Jason (jcreed) wrote,

I've been trying to relearn "Giant Steps" on the piano. As hard as it is to play at tempo and improvise over, it's an astonishingly simple, beautiful, highly symmetric tune. Every chord is doing something; either leading directly towards one of the three tonal centers (B, G, Eb) or resting at one of them.

The song states one phrase, rotates it a third-octave down and repeats it, and then takes us down still another third-octave to Eb. The melody does something different here, though: it still carries the same sense of repeating the same idea along an augmented triad, but its period is tighter and its direction of motion is opposite. Where we started by drilling down from B to G to Eb, we finish by "winding back up", from Eb to G to B, in fact underflowing the stack, as it were, all the way past the original B to Eb, and at last there is a final turnaround to take us back to B.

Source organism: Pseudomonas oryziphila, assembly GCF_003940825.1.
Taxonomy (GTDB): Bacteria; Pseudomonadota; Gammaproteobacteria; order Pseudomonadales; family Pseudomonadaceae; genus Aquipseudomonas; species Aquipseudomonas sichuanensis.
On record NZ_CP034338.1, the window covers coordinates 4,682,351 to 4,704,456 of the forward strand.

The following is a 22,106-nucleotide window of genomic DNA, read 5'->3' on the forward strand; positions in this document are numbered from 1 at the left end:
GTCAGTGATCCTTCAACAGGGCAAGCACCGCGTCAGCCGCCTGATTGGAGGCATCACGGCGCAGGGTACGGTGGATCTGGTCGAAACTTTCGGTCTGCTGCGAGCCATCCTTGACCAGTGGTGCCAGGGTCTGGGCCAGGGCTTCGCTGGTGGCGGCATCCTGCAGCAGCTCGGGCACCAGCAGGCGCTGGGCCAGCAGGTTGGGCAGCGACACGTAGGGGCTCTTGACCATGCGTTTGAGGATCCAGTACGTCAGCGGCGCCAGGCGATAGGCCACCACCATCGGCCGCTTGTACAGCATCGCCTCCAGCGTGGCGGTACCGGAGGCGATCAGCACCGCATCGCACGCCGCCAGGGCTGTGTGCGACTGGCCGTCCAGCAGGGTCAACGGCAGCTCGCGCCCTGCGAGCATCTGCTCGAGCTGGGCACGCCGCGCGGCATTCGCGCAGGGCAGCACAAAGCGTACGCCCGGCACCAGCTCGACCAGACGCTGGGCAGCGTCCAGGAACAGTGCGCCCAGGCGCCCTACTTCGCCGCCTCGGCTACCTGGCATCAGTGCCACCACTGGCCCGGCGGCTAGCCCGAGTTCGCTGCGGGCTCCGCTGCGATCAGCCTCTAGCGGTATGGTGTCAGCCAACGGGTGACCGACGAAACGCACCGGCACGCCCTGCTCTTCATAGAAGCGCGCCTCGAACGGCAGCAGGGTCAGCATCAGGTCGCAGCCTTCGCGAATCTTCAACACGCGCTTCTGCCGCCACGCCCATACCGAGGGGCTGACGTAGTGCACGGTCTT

Bmaj7 D7→Gmaj7 Bb7→Ebmaj7 Am7→D7→
                Gmaj7 Bb7→Ebmaj7 F#7→Bmaj7 Fm7→Bb7→
                          Ebmaj7 Am7→D7→
                Gmaj7 C#m7→F#7→
       Bmaj7 Fm7→Bb7→
Ebmaj7 C#m7→F#7→

Another analysis:
6 | 1   2 | 9   10  11  0   1
2 | 9   10| 5   6   7   8   9
10  11  0   1   2   3   4   5
6   7   8   9   10  11| 4   5

0 Am7  1 D7  2,3   Gmaj7 
4 C#m7 5 F#7 6,7   Bmaj7 
8 Fm7  9 Bb7 10,11 Ebmaj7 

"|" indicates the only places where the chord progression doesn't go stepwise forward in the 12-bar pattern indicated. The first four breaks are all -5/+7, and the turnaround break is +5/-7. The other remarkable thing about the first four breaks is that they're essentially just digressions - the 1-2 could be replaced by 7-8, and the 9-10 by 3-4. Both digressions are really off by 6, "half way around the world".
Tags: jazz, music, piano

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